I'm really amazed by the way William constantly seems to be learning new words. It's like he gains at least one new word every day. I've heard this stage described as the "vocabulary explosion," and that's a very apt description.
Today at the zoo, he said a word that sounded like "meerkats." And he said it right by the meerkat exhibit, which he loves. And I wasn't imagining that he said "meerkats," either; a friend of mine was with us, and she said, "Wow, that sure sounded like 'meerkats' to me." It had to have been "meerkats." He's heard me say the word enough times, and he loves to watch them scamper about their little grassy habitat. So I think he said "meerkats" and I'm sticking with that. He repeated it tonight for his father, too.
William's starting to put words together sometimes, too. I've been encouraging him to say "please read" when he thrusts a book at me, and I think he may be catching on. He is pretty good about saying "please," and sometimes, he'll say "read" if I don't respond immediately. Hopefully "please read" or "read please" will come out soon. David and I are trying to repeat that sort of phrase a lot so he can copy us. I figure, if we prompt him enough, he'll catch on.
And last night, he said an entire sentence. It was not a particularly profound sentence, but heck, it was a sentence. I swear he said, "It's a snowman." He was looking longingly at an old glass snowglobe that I unearthed from a box of Christmas decorations, but I wasn't letting him play with it. He was fascinated by the way the fake snow drifted around the little snowman figurine, and he just couldn't get enough of watching me shake it up. In fact, he so wanted to play with it that he busted out with a complete sentence to distract me and get his hands on it. And you know, it worked for a few seconds! Luckily I came to my senses before he could steal the snowglobe away. I tried to get him to repeat the sentence, but no dice.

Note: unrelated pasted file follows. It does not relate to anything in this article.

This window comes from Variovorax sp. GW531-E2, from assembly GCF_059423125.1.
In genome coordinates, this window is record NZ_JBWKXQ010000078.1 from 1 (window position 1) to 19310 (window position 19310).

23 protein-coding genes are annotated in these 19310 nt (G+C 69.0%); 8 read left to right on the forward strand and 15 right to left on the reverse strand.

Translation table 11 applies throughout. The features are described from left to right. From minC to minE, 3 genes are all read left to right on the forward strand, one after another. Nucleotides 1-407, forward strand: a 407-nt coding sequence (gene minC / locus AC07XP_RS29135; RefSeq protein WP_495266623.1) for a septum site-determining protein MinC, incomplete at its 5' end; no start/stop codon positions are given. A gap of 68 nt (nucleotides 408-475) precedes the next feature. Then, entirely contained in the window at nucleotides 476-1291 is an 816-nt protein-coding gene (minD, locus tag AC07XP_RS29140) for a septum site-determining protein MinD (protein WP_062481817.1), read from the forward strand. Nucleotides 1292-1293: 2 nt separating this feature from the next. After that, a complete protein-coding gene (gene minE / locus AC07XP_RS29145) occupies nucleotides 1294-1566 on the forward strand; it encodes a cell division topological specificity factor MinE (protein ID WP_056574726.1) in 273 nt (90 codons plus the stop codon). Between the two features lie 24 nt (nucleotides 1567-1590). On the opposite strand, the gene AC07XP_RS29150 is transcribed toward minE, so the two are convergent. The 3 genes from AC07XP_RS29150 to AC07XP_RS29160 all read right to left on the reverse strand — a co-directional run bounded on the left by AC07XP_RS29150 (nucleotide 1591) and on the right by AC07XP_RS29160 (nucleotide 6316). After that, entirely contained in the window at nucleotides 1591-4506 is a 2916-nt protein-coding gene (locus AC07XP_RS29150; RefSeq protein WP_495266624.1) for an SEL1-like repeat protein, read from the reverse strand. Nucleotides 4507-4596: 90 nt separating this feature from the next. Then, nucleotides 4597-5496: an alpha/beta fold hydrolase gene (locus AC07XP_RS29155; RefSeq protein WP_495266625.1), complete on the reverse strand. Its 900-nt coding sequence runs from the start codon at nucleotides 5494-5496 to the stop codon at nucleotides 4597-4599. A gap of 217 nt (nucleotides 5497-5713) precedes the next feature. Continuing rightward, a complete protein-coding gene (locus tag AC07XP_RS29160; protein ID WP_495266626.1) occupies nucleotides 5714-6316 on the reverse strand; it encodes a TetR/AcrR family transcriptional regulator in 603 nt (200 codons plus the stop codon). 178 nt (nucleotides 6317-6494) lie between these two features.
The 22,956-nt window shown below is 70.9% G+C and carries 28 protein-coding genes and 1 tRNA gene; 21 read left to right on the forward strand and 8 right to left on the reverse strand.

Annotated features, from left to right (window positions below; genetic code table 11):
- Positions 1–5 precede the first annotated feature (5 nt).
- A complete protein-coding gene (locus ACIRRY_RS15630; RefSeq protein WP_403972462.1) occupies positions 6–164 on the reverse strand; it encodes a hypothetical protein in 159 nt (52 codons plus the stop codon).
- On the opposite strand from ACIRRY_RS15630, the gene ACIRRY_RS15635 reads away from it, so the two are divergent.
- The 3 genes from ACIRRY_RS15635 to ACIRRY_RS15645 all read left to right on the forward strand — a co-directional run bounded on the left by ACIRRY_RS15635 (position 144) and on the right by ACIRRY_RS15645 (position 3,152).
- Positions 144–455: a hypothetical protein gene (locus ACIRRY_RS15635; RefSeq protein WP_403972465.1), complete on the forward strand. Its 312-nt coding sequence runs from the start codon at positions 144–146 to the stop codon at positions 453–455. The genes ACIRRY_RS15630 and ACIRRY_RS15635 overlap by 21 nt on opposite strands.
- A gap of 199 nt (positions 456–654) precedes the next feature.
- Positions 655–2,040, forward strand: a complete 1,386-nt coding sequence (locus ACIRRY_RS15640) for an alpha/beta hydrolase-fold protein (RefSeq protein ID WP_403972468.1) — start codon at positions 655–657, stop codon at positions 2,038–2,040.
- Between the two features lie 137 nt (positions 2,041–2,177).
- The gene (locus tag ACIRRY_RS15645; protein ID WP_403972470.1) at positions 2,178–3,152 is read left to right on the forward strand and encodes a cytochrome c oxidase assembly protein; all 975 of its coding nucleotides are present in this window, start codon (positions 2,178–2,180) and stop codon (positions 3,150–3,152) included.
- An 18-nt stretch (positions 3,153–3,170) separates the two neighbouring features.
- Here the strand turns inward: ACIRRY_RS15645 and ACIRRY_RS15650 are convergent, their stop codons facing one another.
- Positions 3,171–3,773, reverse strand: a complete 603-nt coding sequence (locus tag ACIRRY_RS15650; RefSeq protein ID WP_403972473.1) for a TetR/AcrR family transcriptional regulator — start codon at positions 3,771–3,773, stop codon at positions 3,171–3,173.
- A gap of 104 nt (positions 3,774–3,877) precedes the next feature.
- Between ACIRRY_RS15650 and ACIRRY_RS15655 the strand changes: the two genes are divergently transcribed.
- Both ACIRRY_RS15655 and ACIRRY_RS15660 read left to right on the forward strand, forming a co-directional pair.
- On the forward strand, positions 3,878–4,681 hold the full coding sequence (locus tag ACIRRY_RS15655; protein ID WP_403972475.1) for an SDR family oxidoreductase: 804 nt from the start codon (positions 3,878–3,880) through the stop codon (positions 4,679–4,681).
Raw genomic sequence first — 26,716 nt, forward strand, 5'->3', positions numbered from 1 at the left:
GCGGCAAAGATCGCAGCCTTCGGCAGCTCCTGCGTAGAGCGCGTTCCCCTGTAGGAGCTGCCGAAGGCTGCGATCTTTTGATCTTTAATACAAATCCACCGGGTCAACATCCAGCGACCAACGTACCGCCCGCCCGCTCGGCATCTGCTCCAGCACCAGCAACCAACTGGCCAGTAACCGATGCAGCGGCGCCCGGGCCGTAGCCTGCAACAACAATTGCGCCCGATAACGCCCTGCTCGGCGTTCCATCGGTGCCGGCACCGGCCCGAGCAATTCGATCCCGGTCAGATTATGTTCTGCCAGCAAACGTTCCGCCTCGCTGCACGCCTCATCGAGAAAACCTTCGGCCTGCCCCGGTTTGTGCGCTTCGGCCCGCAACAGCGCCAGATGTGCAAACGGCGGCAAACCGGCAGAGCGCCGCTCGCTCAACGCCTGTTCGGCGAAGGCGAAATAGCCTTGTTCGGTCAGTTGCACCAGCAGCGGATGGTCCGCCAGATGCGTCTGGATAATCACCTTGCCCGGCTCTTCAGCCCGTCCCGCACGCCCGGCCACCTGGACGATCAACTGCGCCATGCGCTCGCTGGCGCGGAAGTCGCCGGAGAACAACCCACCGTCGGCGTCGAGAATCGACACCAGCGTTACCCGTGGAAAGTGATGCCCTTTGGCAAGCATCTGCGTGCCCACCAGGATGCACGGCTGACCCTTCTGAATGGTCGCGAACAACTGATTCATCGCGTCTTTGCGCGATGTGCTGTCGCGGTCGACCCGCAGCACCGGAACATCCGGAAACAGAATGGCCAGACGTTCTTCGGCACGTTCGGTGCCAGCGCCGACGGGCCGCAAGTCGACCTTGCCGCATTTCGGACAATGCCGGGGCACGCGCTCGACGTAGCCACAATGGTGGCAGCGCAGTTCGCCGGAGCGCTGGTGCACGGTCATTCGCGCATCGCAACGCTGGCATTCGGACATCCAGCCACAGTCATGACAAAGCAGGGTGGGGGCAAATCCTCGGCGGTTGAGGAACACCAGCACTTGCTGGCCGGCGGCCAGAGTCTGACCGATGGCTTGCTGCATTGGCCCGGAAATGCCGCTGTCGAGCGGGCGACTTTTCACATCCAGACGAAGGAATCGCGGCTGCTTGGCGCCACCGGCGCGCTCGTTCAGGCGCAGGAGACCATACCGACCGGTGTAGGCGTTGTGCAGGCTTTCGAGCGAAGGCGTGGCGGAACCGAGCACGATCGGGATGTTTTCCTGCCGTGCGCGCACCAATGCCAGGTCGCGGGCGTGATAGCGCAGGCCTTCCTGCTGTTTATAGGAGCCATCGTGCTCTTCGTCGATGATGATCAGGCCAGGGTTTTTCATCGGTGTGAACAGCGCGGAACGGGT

Of course, despite the vocabulary explosion, William still tends to say gobbledygook words that we don't understand and then get very upset when we don't know what he's saying. He'll urgently say...something, and I'll cast about trying to figure out what he's referring to, and he'll repeat the word in an increasingly louder and more frantic tone. He cries out with frustration when I say, "Truck? Bridge? Lawn mower? Dumptruck? What, honey, what are you trying to say?"
Or tonight, he was about to go nuts before David figured out that he was asking for a piece of pumpkin bread. He said, "No!" in an increasingly agitated voice to about fifty things until finally we gave him the right treat. It will be so much better when he can really talk. We encourage him to use his "words" but it's not like he has nearly enough words yet to convey everything that he wants to. I imagine I'd be frustrated in that situation, too. I'm a little envious of parents with children who really can speak clearly; it seems like it would be so much easier to communicate, and it would help head off some misunderstandings that could potentially lead to tantrums. Granted, William is speaking a lot more words than a lot of other children his age, so I can't really be jealous of anyone. But William's friend Leland is only six months older than he is, and wow, you can really understand what she says. I can't wait 'til William can do that, too.